Welfare Rules, State Economics, and Life Course Transitions in the Interstate Migration of Immigrants

Gordon F. De Jong, Pennsylvania State University
Deborah Roempke Graefe, Pennsylvania State University
Matthew S Hall, Pennsylvania State University

This study extends prior research on the interstate migration of U.S. immigrants by testing the impact of state variations in TANF immigrant eligibility rules and individual and family life course transitions on migration behavior. Utilizing longitudinal individual- and family- level migration, human capital, and life course transitions data from the 1996-1999 and 2001-2003 panels of the Survey of Income and Program Participation, integrated with state welfare rule data from the Urban Institute and state economic conditions data from the Bureau of Labor Statistics, we apply a discrete-time event history approach in a nested logit model to estimate both departure decision and destination choice models of immigrants. The results afford new evidence on alternative explanations for the interstate migration of immigrants.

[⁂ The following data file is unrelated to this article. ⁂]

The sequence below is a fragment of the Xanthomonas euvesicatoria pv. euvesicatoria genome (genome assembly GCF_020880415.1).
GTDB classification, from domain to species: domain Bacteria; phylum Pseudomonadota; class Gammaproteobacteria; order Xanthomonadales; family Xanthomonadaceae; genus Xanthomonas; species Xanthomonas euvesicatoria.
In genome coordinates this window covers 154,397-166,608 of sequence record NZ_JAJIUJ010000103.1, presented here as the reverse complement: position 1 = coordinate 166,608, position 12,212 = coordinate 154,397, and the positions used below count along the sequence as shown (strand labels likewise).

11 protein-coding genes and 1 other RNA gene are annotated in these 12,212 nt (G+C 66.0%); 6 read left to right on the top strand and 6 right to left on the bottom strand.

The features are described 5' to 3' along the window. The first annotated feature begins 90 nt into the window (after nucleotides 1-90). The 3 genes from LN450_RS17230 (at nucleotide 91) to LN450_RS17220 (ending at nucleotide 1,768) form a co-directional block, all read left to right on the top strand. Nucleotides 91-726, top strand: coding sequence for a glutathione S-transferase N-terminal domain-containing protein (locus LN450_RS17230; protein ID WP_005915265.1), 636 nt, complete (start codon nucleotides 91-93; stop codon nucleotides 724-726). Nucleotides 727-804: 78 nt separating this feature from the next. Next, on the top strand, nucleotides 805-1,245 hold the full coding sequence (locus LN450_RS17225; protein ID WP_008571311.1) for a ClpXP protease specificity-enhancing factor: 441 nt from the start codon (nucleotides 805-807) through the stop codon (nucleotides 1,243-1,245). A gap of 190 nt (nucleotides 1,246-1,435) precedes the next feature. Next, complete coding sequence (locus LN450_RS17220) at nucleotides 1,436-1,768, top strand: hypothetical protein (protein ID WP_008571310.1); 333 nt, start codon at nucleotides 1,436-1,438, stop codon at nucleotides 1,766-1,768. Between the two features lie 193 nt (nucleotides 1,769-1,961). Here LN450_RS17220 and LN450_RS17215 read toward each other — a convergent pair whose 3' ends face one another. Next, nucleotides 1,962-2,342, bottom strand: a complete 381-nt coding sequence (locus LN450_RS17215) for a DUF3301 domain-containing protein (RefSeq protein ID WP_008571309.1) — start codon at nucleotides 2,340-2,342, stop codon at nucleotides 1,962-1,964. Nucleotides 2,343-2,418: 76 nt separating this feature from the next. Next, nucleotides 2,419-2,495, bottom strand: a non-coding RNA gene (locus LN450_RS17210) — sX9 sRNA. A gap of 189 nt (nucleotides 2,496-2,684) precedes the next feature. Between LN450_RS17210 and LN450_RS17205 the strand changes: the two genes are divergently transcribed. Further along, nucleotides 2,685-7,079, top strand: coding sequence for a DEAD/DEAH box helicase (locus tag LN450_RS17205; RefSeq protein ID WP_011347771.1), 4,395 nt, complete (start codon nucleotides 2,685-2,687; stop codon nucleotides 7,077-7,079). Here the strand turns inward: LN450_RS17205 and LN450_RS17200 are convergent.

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Presented in Session 11: Migration, Immigration, and Population Shifts within the U.S.